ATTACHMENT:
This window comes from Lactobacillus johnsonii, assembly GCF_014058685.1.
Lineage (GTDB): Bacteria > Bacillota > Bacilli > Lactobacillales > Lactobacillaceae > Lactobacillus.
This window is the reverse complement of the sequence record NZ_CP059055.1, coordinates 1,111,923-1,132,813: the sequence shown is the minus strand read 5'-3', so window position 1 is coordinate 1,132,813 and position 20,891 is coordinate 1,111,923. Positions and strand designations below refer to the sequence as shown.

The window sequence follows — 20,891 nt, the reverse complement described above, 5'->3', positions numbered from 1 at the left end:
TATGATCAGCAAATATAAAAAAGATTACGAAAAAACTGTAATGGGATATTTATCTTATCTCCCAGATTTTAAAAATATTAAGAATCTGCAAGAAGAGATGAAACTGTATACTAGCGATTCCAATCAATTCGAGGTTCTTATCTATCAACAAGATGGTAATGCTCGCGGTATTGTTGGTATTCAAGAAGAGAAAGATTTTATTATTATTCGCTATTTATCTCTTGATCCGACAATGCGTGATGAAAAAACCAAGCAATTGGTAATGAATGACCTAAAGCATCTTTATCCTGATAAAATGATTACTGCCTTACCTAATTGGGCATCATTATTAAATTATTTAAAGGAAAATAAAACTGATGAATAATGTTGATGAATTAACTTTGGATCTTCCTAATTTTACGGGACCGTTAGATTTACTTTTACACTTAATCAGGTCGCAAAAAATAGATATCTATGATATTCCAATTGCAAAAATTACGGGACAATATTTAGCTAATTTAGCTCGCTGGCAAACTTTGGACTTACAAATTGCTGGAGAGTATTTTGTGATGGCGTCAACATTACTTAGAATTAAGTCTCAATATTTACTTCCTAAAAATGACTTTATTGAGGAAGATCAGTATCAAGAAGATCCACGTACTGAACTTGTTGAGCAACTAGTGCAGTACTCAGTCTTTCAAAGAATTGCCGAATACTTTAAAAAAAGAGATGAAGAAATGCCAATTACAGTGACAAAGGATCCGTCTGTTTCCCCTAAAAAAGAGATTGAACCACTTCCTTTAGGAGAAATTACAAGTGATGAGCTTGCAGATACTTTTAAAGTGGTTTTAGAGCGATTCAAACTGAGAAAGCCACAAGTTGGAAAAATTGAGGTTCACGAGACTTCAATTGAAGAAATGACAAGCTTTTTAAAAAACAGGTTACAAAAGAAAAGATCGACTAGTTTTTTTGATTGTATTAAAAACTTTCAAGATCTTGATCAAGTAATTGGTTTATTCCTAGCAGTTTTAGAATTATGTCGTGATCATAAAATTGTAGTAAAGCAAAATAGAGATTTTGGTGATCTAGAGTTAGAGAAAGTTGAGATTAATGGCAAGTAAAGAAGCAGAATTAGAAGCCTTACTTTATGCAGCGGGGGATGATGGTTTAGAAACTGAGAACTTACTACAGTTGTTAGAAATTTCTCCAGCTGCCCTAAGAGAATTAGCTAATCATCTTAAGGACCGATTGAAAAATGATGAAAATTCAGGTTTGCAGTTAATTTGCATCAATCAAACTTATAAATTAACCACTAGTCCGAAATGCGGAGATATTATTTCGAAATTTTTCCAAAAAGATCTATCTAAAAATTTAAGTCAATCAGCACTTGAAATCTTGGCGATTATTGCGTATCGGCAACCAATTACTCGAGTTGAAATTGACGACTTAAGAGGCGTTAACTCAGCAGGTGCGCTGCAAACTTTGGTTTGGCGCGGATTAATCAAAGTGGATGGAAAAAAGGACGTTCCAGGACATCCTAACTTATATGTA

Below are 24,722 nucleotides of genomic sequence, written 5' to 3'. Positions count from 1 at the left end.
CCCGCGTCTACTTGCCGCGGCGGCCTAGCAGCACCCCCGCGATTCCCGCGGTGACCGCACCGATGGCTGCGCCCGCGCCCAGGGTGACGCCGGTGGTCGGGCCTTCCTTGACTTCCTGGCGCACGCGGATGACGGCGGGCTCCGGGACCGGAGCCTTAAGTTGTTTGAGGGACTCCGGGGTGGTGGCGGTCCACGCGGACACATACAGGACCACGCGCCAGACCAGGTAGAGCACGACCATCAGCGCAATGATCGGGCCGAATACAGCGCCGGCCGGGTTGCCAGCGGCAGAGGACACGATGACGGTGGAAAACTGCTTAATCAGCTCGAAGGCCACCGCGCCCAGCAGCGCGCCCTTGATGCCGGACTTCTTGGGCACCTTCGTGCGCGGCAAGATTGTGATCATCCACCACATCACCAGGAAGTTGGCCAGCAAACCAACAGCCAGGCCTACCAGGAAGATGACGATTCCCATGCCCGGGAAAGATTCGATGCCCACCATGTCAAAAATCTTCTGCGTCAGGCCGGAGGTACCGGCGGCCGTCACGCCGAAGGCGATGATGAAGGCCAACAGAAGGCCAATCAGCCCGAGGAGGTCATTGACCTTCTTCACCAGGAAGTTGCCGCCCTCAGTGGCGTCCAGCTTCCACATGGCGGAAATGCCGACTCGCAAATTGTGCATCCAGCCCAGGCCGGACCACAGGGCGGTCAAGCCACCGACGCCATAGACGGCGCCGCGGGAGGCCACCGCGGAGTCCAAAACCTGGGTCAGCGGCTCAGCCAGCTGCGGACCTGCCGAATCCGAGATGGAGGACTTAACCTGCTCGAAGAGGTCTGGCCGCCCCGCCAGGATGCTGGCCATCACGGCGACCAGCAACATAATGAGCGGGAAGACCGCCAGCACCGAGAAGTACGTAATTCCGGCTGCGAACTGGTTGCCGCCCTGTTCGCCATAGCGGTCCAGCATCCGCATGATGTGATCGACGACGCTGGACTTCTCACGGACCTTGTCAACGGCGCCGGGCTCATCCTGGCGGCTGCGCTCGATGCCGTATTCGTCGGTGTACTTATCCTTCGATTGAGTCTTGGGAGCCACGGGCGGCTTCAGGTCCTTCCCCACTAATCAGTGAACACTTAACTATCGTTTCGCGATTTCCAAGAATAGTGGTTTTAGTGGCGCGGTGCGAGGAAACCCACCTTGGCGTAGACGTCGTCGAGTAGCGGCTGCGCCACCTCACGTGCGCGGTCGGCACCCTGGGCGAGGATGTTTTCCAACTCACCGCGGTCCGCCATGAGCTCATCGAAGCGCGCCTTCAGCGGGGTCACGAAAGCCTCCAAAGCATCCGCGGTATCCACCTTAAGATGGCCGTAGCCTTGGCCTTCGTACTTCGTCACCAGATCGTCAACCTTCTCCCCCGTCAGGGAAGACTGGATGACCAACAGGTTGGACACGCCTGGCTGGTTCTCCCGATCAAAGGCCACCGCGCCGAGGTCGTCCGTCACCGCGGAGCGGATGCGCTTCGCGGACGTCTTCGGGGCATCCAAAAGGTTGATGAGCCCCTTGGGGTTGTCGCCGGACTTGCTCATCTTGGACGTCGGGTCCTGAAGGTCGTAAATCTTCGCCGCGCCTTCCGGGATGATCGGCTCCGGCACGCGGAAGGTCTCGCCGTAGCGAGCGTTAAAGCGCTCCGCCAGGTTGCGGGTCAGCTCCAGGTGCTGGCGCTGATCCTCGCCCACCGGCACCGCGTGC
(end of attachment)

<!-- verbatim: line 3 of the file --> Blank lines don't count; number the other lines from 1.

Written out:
This window is the reverse complement of the sequence record NZ_CP059055.1, coordinates 1,111,923-1,132,813: the sequence shown is the minus strand read 5'-3', so window position 1 is coordinate 1,132,813 and position 20,891 is coordinate 1,111,923. Positions and strand designations below refer to the sequence as shown.